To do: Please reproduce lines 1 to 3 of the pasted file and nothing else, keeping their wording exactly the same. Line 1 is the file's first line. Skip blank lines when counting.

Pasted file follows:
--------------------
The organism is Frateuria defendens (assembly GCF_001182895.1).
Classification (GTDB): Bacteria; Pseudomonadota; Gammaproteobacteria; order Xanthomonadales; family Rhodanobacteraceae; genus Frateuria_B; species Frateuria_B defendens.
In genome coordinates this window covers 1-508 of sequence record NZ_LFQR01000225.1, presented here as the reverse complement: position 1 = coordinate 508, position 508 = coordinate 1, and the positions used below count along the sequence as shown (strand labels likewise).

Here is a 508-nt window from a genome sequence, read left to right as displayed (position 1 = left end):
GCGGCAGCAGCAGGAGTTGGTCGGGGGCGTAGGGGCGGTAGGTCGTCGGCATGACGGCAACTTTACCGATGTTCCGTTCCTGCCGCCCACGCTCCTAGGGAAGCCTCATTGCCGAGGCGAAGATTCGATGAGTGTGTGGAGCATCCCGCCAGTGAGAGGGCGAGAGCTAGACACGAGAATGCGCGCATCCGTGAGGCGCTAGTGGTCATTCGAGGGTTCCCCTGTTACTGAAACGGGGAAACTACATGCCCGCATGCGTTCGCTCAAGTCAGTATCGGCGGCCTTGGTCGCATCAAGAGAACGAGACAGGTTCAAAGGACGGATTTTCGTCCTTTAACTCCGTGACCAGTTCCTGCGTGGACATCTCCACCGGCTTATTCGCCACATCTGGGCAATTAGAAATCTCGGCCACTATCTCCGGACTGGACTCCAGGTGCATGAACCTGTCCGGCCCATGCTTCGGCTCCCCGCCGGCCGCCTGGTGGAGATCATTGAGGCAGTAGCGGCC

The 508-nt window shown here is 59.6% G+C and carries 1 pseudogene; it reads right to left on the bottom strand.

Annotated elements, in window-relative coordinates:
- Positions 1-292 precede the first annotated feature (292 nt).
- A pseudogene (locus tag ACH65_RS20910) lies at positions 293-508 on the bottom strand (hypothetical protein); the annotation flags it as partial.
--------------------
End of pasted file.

The organism is Frateuria defendens (assembly GCF_001182895.1).
Classification (GTDB): Bacteria; Pseudomonadota; Gammaproteobacteria; order Xanthomonadales; family Rhodanobacteraceae; genus Frateuria_B; species Frateuria_B defendens.
In genome coordinates this window covers 1-508 of sequence record NZ_LFQR01000225.1, presented here as the reverse complement: position 1 = coordinate 508, position 508 = coordinate 1, and the positions used below count along the sequence as shown (strand labels likewise).